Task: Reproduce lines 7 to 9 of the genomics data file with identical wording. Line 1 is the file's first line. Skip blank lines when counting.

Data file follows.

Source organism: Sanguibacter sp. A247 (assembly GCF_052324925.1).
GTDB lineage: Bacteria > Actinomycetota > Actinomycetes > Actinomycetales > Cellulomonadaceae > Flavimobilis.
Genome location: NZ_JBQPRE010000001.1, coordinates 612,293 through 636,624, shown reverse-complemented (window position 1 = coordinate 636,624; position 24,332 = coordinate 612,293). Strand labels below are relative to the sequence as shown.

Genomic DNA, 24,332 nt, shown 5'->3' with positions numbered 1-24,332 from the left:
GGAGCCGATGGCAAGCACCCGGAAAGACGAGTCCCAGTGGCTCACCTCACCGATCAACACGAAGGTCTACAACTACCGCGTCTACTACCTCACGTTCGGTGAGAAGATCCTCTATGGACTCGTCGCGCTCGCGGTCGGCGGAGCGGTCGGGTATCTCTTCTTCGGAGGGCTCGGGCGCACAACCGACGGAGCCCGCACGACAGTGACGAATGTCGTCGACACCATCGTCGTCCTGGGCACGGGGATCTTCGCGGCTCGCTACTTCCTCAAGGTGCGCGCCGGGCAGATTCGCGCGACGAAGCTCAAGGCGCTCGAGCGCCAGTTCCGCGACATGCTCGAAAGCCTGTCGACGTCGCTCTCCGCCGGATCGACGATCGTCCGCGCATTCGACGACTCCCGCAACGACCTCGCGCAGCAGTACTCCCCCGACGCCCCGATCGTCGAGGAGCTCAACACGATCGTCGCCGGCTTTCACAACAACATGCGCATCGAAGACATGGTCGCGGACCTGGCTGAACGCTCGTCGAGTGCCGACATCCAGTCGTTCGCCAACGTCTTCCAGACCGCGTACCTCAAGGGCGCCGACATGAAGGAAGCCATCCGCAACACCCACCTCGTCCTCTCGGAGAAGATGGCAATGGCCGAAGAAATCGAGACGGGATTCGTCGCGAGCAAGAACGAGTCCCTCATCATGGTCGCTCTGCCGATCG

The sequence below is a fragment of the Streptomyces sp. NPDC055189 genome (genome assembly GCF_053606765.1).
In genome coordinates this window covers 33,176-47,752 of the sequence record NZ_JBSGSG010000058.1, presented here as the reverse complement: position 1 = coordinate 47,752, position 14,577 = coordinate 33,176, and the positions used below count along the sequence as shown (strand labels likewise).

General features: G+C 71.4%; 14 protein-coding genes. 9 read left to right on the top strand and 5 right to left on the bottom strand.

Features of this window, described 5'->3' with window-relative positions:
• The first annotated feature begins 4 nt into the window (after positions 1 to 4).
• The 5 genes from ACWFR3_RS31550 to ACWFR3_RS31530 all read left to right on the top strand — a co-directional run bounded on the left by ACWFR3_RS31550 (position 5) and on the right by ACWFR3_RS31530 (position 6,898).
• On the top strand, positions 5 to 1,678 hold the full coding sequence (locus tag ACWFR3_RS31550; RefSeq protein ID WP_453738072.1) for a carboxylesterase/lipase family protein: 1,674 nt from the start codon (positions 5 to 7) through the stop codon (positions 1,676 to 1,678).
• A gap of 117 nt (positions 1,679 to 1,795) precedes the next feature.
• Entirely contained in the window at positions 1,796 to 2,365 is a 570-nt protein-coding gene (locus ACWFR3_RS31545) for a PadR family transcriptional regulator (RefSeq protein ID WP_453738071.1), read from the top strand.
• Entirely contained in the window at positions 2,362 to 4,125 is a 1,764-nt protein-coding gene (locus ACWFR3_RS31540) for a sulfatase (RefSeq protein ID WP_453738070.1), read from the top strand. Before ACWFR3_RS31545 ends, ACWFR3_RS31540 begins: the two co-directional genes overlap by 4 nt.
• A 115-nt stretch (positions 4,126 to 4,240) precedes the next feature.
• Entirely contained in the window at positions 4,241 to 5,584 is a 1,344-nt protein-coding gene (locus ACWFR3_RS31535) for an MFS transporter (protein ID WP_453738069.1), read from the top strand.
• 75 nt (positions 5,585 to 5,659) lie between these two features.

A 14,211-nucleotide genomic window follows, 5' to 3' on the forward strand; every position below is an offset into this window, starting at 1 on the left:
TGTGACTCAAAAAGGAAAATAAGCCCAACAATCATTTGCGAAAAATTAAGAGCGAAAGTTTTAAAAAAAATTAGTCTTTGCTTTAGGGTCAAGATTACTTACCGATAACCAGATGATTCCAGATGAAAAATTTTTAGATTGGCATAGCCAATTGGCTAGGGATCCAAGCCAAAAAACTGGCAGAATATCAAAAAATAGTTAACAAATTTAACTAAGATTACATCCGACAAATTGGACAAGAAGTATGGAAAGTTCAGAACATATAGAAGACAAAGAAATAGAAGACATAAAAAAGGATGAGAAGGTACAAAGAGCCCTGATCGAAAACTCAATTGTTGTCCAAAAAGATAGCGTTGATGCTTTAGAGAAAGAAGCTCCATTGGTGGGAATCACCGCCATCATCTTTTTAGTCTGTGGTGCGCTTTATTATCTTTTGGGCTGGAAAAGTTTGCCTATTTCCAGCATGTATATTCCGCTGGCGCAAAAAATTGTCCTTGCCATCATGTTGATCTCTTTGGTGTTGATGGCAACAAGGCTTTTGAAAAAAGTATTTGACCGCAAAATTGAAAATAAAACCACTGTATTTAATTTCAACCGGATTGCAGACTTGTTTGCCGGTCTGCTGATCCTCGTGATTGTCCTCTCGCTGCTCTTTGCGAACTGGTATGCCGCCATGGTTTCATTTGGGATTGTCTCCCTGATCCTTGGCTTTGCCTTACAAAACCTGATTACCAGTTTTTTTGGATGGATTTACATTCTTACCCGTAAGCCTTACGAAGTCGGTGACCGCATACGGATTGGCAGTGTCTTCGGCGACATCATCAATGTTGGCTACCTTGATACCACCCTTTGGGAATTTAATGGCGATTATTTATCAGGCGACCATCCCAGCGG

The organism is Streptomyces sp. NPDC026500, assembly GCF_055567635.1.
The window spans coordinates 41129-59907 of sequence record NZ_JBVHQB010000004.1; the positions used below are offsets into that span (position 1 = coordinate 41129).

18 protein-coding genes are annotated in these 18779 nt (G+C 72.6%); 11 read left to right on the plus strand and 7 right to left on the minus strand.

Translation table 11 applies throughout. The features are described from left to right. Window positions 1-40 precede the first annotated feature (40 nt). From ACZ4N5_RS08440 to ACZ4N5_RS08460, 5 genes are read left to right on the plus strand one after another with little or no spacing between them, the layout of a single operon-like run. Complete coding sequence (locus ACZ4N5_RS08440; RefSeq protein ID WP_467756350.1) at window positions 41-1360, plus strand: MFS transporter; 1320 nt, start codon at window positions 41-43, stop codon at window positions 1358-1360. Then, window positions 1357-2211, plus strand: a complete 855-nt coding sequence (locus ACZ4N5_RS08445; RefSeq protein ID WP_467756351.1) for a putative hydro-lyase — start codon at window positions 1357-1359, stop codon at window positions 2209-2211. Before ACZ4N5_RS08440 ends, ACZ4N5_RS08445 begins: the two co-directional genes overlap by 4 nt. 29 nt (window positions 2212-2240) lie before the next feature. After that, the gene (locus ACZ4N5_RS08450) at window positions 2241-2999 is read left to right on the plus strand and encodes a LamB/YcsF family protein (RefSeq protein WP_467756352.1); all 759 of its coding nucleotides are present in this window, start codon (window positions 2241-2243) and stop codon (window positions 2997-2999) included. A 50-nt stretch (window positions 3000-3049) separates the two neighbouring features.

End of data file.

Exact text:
In genome coordinates this window covers 33,176-47,752 of the sequence record NZ_JBSGSG010000058.1, presented here as the reverse complement: position 1 = coordinate 47,752, position 14,577 = coordinate 33,176, and the positions used below count along the sequence as shown (strand labels likewise).

General features: G+C 71.4%; 14 protein-coding genes. 9 read left to right on the top strand and 5 right to left on the bottom strand.

Features of this window, described 5'->3' with window-relative positions: